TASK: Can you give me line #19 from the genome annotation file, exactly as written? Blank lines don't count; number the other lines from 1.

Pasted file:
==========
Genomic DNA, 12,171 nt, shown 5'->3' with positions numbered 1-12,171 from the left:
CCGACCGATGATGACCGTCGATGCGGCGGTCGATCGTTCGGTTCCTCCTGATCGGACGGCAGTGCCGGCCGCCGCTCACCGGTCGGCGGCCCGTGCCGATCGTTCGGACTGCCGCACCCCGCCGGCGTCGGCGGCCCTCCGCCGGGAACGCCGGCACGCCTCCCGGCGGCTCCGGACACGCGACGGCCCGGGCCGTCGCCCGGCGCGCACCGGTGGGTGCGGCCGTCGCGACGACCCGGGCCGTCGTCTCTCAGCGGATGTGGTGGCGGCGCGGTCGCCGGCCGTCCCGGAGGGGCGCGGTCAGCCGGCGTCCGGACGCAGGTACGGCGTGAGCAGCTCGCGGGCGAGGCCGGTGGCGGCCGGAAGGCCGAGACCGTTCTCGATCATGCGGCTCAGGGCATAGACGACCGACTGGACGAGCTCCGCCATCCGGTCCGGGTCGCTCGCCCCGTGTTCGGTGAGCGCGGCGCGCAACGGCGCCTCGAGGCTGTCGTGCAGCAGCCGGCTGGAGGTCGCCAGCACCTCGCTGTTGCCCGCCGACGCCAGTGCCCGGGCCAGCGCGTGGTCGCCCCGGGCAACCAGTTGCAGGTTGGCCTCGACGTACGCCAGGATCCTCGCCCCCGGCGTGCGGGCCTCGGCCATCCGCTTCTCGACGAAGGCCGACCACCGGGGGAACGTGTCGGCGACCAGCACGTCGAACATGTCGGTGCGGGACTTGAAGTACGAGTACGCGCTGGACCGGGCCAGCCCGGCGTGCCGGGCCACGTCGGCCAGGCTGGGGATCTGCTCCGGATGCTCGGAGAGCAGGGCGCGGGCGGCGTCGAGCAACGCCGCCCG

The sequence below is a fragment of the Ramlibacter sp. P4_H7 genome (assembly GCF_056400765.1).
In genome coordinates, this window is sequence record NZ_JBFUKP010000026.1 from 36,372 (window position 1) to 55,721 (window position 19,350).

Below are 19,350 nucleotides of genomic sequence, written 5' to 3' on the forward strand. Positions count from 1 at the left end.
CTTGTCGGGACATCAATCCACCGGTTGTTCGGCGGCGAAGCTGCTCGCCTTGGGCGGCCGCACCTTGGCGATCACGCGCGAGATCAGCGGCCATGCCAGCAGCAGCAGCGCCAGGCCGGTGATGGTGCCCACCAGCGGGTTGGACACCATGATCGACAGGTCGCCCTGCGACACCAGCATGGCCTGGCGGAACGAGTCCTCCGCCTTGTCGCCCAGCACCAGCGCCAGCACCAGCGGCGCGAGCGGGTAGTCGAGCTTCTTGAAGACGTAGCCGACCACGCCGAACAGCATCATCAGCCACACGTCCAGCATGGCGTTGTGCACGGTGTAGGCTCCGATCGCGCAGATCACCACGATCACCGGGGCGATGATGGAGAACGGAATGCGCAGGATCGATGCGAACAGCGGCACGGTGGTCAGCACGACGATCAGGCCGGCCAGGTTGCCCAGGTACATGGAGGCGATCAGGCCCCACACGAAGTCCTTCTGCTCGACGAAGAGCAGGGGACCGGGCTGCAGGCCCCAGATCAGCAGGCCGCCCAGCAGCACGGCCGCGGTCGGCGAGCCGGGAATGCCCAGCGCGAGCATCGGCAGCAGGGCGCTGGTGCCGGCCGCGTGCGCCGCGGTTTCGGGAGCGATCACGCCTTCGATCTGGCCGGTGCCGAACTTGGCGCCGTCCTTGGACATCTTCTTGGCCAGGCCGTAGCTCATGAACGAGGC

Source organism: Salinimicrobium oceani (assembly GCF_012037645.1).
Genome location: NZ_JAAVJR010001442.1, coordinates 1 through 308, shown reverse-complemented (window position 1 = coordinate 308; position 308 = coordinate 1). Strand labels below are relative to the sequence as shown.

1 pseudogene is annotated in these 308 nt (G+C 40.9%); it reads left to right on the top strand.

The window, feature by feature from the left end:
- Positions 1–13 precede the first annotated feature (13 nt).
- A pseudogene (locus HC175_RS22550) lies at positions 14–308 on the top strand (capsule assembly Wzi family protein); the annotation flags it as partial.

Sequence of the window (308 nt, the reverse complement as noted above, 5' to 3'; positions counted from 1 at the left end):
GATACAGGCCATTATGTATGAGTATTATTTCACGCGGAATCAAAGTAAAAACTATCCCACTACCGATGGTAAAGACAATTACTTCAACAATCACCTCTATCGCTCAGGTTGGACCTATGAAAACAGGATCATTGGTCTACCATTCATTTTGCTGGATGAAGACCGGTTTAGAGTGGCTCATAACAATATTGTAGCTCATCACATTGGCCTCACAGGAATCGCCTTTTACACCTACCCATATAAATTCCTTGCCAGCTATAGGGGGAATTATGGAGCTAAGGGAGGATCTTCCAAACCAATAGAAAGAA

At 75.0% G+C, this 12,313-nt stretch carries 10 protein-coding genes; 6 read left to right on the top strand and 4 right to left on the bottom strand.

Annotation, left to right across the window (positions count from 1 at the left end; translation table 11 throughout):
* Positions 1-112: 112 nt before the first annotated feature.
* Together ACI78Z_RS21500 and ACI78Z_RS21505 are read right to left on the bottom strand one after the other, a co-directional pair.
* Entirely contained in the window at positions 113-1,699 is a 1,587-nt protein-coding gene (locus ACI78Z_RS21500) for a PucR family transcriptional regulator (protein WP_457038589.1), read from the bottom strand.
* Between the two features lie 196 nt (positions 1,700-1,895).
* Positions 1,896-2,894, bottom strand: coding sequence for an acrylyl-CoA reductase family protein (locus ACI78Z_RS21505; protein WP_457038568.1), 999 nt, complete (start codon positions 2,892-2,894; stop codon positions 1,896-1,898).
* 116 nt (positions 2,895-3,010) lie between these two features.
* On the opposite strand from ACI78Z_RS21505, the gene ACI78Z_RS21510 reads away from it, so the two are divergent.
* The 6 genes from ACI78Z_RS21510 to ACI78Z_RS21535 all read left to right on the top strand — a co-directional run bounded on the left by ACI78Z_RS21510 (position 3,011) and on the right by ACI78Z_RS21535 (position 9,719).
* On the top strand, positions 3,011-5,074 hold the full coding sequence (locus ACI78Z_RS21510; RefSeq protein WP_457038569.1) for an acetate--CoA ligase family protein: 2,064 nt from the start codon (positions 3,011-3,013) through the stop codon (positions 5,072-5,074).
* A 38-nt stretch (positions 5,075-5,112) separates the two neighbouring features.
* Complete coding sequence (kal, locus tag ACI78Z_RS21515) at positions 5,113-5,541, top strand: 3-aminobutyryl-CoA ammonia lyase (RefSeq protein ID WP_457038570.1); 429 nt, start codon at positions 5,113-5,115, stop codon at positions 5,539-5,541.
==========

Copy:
* Entirely contained in the window at positions 113-1,699 is a 1,587-nt protein-coding gene (locus ACI78Z_RS21500) for a PucR family transcriptional regulator (protein WP_457038589.1), read from the bottom strand.